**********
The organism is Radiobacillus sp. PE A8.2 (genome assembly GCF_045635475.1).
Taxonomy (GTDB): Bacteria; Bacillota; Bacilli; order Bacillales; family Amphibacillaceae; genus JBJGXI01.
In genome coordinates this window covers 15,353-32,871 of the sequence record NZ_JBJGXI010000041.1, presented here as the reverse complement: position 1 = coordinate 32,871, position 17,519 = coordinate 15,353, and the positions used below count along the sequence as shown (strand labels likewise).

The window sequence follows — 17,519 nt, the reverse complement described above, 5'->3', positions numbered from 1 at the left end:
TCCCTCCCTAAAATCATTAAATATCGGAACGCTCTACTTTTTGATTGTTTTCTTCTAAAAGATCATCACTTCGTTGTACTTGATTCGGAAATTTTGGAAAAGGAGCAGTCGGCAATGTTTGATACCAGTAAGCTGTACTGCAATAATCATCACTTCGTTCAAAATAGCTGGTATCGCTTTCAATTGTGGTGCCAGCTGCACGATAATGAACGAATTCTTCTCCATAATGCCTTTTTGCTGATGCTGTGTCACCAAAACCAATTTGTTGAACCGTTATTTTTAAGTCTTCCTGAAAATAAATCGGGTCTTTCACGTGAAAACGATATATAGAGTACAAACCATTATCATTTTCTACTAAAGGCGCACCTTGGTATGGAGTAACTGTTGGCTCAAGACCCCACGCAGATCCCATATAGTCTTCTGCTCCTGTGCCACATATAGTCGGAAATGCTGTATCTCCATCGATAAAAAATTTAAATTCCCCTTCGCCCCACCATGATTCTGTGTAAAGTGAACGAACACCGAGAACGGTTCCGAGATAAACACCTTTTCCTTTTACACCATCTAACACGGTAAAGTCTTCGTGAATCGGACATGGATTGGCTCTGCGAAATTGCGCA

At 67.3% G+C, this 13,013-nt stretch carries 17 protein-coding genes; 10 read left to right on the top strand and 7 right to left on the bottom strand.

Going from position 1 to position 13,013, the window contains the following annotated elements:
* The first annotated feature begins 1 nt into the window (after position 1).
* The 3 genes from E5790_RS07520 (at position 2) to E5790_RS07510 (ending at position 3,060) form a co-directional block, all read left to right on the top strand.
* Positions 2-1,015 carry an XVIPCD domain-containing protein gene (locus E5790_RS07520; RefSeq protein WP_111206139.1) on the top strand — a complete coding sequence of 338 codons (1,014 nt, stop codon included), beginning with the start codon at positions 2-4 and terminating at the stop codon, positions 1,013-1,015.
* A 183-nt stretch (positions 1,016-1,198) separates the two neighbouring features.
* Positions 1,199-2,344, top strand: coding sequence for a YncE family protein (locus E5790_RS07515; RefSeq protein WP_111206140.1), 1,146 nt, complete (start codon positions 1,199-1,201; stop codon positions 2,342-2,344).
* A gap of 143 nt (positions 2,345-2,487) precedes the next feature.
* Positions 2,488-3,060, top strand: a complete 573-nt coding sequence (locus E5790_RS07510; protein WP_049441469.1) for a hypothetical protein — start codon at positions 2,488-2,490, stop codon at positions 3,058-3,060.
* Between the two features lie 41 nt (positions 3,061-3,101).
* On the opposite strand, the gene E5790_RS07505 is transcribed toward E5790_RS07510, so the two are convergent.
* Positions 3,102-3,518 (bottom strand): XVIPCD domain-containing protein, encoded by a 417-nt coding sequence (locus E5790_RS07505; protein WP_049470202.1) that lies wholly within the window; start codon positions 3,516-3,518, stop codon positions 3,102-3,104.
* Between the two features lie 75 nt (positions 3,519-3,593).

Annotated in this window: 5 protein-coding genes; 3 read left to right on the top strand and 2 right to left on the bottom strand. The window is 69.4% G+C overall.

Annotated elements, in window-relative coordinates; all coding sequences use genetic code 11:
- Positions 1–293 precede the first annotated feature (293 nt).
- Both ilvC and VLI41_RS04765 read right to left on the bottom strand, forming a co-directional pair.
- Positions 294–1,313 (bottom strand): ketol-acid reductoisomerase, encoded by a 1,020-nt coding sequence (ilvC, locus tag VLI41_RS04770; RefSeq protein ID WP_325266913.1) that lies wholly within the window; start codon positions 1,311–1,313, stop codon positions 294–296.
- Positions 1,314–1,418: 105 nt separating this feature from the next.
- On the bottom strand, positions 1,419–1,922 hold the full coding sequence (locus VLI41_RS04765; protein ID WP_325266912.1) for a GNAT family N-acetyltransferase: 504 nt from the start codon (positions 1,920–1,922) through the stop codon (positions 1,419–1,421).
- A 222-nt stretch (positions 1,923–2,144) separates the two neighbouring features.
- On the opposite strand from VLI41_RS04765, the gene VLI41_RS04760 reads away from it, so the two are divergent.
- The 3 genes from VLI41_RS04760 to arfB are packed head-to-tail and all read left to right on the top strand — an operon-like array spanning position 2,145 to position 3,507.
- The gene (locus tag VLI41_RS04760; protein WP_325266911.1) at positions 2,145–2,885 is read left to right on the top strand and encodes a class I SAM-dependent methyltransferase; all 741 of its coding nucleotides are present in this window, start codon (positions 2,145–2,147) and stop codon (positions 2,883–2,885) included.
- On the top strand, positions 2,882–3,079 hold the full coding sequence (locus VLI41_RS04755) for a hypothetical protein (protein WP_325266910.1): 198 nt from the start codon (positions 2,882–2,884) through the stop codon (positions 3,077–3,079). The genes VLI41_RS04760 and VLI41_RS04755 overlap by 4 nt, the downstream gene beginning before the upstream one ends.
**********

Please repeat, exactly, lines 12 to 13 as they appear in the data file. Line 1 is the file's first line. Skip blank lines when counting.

* Positions 1,199-2,344, top strand: coding sequence for a YncE family protein (locus E5790_RS07515; RefSeq protein WP_111206140.1), 1,146 nt, complete (start codon positions 1,199-1,201; stop codon positions 2,342-2,344).
* A gap of 143 nt (positions 2,345-2,487) precedes the next feature.